King, S. (1994). Winning the race against racism. Journal of Physical Education, Recreation, and Dance, 65(9), 69-74.

7 Comments on “Voices of #PhysEd: Common Ground

  1. This blog really made me look in the mirror and think. Do I use any microaggressions? I hope not but truth is I am probably not aware if I did. These blogs make me cognizant of how I think and act. Thanks so much for the candid words.

    • Thanks, slowchatpe. Self-examination is the first step. I had to examine myself and found some things that I needed to change within. It’s a daily battle to keep from falling back into old patterns. But the struggle is worth it.

  2. Thank you, Susan for this insightful post and also @phyedagogy for inviting this dialogue. I feel like I’ve been in the bridge-builder camp for a long time, since childhood even, as a black person in majority white spaces. I grew up as the kid who was able to get along with just about everybody. This has served me well in my career as a teacher.
    Particularly in the phys ed arena where physical differences in appearance, movement skill and ability are so readily on display, I believe that my natural inclination to build bridges has helped me reach students who might easily feel marginalized and at the same time, model strategies of inclusion for students to practice.
    Inclusion and bridge building have been survival and coping strategies I have used to move past microaggressions and resentments to create environments which accept and welcome my strengths and those of others. Helping light bulbs go on in others is one joy of teaching. Once, years ago when I taught a KG class and was wearing shorts, a white boy whom I had taught all year remarked, “hey, you’re brown all over!” A light bulb went on not just for him but also for me. I recognized the importance of my being there for him to have that experience and be able to make that very real connection.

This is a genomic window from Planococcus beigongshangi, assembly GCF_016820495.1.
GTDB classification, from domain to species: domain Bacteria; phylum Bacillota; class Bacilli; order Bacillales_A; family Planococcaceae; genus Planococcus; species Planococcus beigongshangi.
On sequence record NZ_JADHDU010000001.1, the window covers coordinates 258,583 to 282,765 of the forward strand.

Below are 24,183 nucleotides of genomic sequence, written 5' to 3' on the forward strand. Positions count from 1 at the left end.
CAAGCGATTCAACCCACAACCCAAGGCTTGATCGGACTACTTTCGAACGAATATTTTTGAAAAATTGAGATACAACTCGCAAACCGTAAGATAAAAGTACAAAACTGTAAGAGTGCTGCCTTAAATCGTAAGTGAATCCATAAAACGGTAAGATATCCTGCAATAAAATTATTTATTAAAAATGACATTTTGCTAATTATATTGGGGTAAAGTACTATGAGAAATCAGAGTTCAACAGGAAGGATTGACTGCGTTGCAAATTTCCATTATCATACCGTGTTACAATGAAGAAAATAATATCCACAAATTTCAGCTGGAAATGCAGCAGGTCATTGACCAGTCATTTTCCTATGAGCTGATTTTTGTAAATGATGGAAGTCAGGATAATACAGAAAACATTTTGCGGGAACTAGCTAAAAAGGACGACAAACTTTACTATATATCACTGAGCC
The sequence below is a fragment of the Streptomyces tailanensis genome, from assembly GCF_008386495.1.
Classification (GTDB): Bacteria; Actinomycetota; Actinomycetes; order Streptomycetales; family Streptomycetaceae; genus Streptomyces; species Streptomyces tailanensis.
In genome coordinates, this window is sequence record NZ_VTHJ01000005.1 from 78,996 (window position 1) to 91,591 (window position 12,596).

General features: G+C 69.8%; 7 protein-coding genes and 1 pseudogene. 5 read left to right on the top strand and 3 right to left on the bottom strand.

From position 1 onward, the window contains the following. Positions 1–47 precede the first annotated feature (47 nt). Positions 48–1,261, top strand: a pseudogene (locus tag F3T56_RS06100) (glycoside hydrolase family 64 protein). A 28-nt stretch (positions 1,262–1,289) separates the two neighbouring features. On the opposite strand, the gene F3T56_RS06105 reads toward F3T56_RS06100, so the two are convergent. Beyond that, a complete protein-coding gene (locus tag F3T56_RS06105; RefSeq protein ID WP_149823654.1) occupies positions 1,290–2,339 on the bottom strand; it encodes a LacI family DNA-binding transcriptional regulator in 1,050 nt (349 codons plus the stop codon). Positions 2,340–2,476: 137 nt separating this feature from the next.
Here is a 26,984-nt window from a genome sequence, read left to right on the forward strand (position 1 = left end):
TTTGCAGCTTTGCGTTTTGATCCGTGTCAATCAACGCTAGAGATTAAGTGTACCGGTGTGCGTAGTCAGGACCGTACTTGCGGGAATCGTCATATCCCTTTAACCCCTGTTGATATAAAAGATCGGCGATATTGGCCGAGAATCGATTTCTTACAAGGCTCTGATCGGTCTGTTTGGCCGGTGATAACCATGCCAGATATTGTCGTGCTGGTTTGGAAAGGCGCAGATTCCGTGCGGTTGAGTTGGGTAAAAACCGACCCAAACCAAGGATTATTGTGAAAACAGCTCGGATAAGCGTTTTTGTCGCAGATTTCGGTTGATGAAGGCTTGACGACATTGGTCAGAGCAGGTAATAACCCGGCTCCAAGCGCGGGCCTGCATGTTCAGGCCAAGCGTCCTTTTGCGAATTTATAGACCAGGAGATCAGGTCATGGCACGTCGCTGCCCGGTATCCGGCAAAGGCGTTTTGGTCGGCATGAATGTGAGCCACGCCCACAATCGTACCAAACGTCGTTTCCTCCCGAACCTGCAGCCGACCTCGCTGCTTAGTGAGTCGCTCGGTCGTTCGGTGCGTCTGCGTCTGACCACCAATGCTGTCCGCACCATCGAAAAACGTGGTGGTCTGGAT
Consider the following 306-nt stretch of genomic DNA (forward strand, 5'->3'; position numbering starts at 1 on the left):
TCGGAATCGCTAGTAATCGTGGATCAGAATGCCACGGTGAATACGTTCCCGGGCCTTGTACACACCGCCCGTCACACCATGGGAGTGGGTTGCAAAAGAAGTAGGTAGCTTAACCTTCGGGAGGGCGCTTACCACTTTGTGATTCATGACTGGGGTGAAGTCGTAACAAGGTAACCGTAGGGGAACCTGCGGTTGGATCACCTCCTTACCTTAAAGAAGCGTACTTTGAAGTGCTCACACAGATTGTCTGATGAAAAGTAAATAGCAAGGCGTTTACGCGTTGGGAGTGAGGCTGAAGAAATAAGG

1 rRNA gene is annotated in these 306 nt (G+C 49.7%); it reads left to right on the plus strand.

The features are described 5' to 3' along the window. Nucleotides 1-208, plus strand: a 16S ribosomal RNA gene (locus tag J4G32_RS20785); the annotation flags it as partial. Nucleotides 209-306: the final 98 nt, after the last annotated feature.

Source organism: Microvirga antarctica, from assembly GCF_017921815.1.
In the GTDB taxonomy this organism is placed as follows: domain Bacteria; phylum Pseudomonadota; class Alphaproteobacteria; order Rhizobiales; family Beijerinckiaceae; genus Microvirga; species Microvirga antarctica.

Thanks for the opportunity to share this part of my PE story which otherwise doesn’t get much mileage.

    • Really enjoyed your comments,edifiedlistener (what a great name!). I hear what you’re saying and know exactly what you mean. Not everyone is willing to be that bridge, but somebody has to do it. The desire to build bridges does enable you to cope. When someone says, Ooh, can I touch your hair?, I just smile and let them do it. I don’t have a problem with curiosity. Being a bridge brings that person one step closer to greater understanding–like your kindergartener. How sad it would be if there were no bridges, then there would no chance for future unity.

  3. I have/had similar experiences being a Female Athlete from the time I was little, being classified as as a “tom girl”, before there were competitive teams for girls. When I went to a party in college with my Fiancee who was an “intellectual”, his buddys, who didn’t know me, came up and very sarcastically said “oh, you’re the one who is “playing her way through college”. My response was “well, if you consider taking Chemistry, Physiology & Anatomy in that category, yes! Again sarcastically, one of them replied “Yeah, but WHAT kind of grades did you get?” When I was able to say ‘straight A’s’, they both walked off, rather embarrassed. I never had any trouble then for years, until I moved to California. I attended a summer seminar for Masters Degree candidates in Physical Education as a guest speaker. The
    Athletic Director for Berkeley, explained how “Men’s Athletics were helping with the women’s sports financially and that all there supported it because there was a HISTORY behind the men’s program but not the women’s. A young man in the audience stood up and loudly opposed that practice saying the money should stay with the men’s. I very quietly said “young man, do you have any idea what it was like to have to sit on the sideline cheering on your high school boys’ basketball team when you can’t play because you are a girl and you are better than any of them Obviously, my experience was a long time ago, but these kind of concepts still exist and we through education and example do what we can to change and educate others. My daughter went to college on a softball scholarship. By the way, that young man came up afterwards and apologized to me.